12 12 Contributions from the Australian Government Super co-contribution The super co-contribution is an initiative that encourages you to add more to your super. The Australian Government will contribute up to 50 cents for every $1 you contribute after tax to your super, to a maximum of $500, if you meet all of the following criteria: your total income1 is less than $51,021 for the 2016/2017 financial year Low income superannuation contribution (LISC) This initiative is to help boost your retirement savings. If you re eligible, the Australian Government will refund the tax you paid on your before-tax contributions back into your super, up to a maximum of $500. To be eligible, your taxable income must be less than $37,000 a year.2 you made a non-concessional (after-tax) contribution before 30 June of the financial year 10 per cent or more of your total income needs to be earned from eligible activities, including being an employee, running a business, or both you re under age 71 at the end of the financial year you haven t held an eligible temporary resident visa at any time during the financial year The Australian Parliament has passed legislation to end the LISC payment at the end of the 2016/2017 financial year. Subject to legislation being passed the LISC payment will be replaced with the Low Income Superannuation Tax Off set (LISTO), from 1 July With the LISTO you may be entitled to have up to $500 of concessional contribution tax refunded to your super account if your adjustable taxable income is less than $37,000. you ve lodged a tax return for the financial year. To be able to receive the maximum co-contribution, your total income must be $36,021 for the 2016/2017 financial year. The co-contribution reduces on a sliding scale, as shown in the table below: Super co-contribution income thresholds Total income After-tax contribution required for maximum super co-contribution $36,021 $1,000 $500 $41,021 $666 $333 $46,021 $334 $167 $51,021 $0 $0 Maximum super co-contribution 2016/17 You ll also need to give us your tax file number (TFN) if you want to receive a co-contribution. The ATO uses the info on your income tax return and the contribution information from your super fund to work out whether you re eligible for a co-contribution. You can find more info about giving us your TFN on page 13. If you re eligible for the co-contribution, the ATO will automatically calculate the amount and deposit it into your super account. Just so you know, the ATO doesn t include spouse contributions when assessing eligibility, and the co-contribution doesn t count towards the contribution caps. You can find more info in the Superannuation Co-Contribution factsheet on our website, or call us and we ll send you a copy. 1 Including reportable fringe benefit amounts and reportable employer super contributions. If you re self-employed your income level will be measured by using your assessable income plus reportable fringe benefits, less any expenses incurred in carrying on a business. 2 Your adjusted taxable income is the income you get taxed on, plus any adjusted fringe benefits, target foreign income, total net investment loss, any pension or benefit that you get from the Government that s tax free and any reportable superannuation contributions that have had a child maintenance amount deducted.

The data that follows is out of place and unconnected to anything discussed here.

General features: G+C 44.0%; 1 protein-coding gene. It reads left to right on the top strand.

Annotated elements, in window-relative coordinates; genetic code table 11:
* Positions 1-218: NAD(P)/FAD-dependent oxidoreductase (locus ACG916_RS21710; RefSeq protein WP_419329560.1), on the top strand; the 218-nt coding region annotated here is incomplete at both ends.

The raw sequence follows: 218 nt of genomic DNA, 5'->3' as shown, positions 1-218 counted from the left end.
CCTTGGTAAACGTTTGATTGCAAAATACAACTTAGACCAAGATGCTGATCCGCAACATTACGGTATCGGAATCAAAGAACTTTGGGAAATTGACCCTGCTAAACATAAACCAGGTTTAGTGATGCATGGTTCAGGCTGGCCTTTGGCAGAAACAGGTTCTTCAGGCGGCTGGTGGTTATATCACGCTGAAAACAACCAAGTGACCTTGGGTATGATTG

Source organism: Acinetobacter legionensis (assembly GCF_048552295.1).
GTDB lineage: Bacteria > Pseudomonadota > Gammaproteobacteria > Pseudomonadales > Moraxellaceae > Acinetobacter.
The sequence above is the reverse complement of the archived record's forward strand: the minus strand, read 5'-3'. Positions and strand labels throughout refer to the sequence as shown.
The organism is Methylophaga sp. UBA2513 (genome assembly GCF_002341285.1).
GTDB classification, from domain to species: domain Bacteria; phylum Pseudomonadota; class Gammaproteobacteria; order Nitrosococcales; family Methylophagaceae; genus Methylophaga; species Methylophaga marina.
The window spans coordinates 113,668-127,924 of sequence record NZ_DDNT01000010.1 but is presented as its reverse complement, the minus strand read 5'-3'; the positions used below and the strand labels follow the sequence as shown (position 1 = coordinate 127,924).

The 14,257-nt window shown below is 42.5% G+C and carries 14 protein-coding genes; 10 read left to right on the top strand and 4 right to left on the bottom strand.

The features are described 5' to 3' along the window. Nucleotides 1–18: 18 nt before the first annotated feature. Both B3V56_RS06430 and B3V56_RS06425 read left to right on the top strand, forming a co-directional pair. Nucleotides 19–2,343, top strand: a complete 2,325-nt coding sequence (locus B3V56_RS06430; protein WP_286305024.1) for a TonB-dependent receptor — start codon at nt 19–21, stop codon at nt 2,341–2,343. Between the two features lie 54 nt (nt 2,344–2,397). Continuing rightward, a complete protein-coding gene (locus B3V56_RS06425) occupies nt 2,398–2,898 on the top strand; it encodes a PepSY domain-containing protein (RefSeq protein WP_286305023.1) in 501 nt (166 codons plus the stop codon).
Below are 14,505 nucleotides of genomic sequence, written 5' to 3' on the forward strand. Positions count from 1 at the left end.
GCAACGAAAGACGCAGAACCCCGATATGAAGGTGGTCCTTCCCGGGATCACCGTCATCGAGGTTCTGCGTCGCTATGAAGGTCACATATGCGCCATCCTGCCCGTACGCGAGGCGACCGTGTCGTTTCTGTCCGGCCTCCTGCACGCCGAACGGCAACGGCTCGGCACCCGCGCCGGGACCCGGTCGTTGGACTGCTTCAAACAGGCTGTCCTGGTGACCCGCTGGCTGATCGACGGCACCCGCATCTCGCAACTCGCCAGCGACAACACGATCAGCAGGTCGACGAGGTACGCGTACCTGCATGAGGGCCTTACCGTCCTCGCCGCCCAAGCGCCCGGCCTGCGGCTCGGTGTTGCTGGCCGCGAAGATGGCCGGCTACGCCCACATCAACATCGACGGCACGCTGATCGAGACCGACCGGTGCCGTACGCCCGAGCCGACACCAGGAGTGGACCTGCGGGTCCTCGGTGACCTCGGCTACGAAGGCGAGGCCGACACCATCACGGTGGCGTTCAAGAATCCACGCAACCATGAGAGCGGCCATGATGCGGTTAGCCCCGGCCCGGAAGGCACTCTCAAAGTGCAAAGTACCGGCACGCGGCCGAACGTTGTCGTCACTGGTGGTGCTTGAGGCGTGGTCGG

13 13 Important information QInvest 1 QInvest s personal advice service includes one-off specific advice about your QSuper benefit, through to comprehensive advice about your financial situation. With a whole range of advice options, ranging in detail and cost, they ve got your advice needs covered. And remember, a portion of your advice fee can be deducted from your QSuper account. If you want to know more about QInvest and how they could help you, visit qinvest.com.au Your tax file number (TFN) You don t have to give us your TFN, but if you do we ll be able to accept all types of super contributions from you and you ll be able to take advantage of benefits such as paying a lower tax rate on your contributions. If you do give us your TFN, we ll of course only ever use it for lawful purposes related to your super. Just so you know, we may disclose your TFN to another super provider when your benefits are being transferred, unless you write to us and ask us not to. Topics in this guide If you want more info about the topics in this guide, check out the below publications: Open an Account as the Spouse of a QSuper Member form Deposit form Consolidate With QSuper form Early release of superannuation benefits due to severe financial hardship factsheet Compassionate Grounds Guide Notice To The QSuper Board Of Trustees form Start or Change Regular Contributions to Your Super form Consolidating Your Super with QSuper factsheet Superannuation Co-contribution factsheet Tax Explanation factsheet. These are all available on our website or call us and we ll send you any that you need. Need more information? To find new ways to get more out of your super, have a play around with the tools and calculators on our website at qsuper.qld.gov.au. You can experiment with as many different inputs and scenarios as you like. And we re always here to help on the phone too. Just call us on to get in touch. 1 QInvest is a separate legal entity responsible for the financial services and credit services it provides. Advice fees apply.

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16 Member Centres 70 Eagle Street Brisbane and 63 George Street Brisbane Telephone ( if overseas) Monday Friday 8.30am to 5.00pm Queensland time Postal address GPO Box 200 Brisbane Qld 4001 Fax Website qsuper.qld.gov.au ABN: SFN: /07/2016 IB03 We need to let you know that this information is provided by QInvest Limited (ABN AFSL and Australian Credit Licence Number ) which is ultimately owned by the QSuper Board (ABN ) as trustee for the QSuper Fund (ABN ). Unless we tell you otherwise, all products are issued by the QSuper Board as trustee for the QSuper Fund. When we say QSuper, we re talking about the QSuper Board, the QSuper Fund, QSuper Limited (ABN , AFSL ) or QInvest Limited, unless the context we re using it in suggests otherwise. We ve put this information together as general information only so keep in mind that it doesn t take into account your personal objectives, financial situation or needs, it shouldn t be relied on as legal or taxation advice and doesn t take the place of this type of advice. What we say about law or proposals is based on our interpretation of the law or proposals at the time we printed this document. You should consider whether the product is appropriate for you by reading a copy of the product disclosure statement before making a decision you can do this by downloading a copy from our website at qsuper.qld.gov.au or call us on QSuper Board of Trustees 2016

Accumulation Account Guide. Issued 3 August 2015